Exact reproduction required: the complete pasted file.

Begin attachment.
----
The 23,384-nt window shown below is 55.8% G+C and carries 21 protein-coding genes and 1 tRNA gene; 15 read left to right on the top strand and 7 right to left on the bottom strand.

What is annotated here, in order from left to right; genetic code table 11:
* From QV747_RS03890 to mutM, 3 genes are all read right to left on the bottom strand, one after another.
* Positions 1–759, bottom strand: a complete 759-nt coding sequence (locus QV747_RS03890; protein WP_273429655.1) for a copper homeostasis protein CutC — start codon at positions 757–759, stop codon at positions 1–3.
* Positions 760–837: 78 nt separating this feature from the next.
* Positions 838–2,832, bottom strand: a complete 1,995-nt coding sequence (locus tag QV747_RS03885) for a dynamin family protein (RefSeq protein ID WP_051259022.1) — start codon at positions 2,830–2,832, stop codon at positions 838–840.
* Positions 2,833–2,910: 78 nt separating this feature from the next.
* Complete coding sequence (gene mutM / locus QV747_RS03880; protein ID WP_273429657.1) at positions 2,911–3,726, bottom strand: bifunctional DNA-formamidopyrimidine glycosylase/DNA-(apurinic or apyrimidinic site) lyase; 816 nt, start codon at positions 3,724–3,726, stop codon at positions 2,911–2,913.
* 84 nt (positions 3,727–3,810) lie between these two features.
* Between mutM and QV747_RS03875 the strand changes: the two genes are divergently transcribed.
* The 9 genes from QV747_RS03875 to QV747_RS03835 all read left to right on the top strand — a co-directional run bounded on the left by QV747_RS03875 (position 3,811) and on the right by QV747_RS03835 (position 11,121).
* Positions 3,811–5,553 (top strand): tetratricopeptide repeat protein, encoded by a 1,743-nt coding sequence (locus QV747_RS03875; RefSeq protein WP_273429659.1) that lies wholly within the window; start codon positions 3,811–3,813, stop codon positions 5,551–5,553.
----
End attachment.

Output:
The 23,384-nt window shown below is 55.8% G+C and carries 21 protein-coding genes and 1 tRNA gene; 15 read left to right on the top strand and 7 right to left on the bottom strand.

What is annotated here, in order from left to right; genetic code table 11:
* From QV747_RS03890 to mutM, 3 genes are all read right to left on the bottom strand, one after another.
* Positions 1–759, bottom strand: a complete 759-nt coding sequence (locus QV747_RS03890; protein WP_273429655.1) for a copper homeostasis protein CutC — start codon at positions 757–759, stop codon at positions 1–3.
* Positions 760–837: 78 nt separating this feature from the next.
* Positions 838–2,832, bottom strand: a complete 1,995-nt coding sequence (locus tag QV747_RS03885) for a dynamin family protein (RefSeq protein ID WP_051259022.1) — start codon at positions 2,830–2,832, stop codon at positions 838–840.
* Positions 2,833–2,910: 78 nt separating this feature from the next.
* Complete coding sequence (gene mutM / locus QV747_RS03880; protein ID WP_273429657.1) at positions 2,911–3,726, bottom strand: bifunctional DNA-formamidopyrimidine glycosylase/DNA-(apurinic or apyrimidinic site) lyase; 816 nt, start codon at positions 3,724–3,726, stop codon at positions 2,911–2,913.
* 84 nt (positions 3,727–3,810) lie between these two features.
* Between mutM and QV747_RS03875 the strand changes: the two genes are divergently transcribed.
* The 9 genes from QV747_RS03875 to QV747_RS03835 all read left to right on the top strand — a co-directional run bounded on the left by QV747_RS03875 (position 3,811) and on the right by QV747_RS03835 (position 11,121).
* Positions 3,811–5,553 (top strand): tetratricopeptide repeat protein, encoded by a 1,743-nt coding sequence (locus QV747_RS03875; RefSeq protein WP_273429659.1) that lies wholly within the window; start codon positions 3,811–3,813, stop codon positions 5,551–5,553.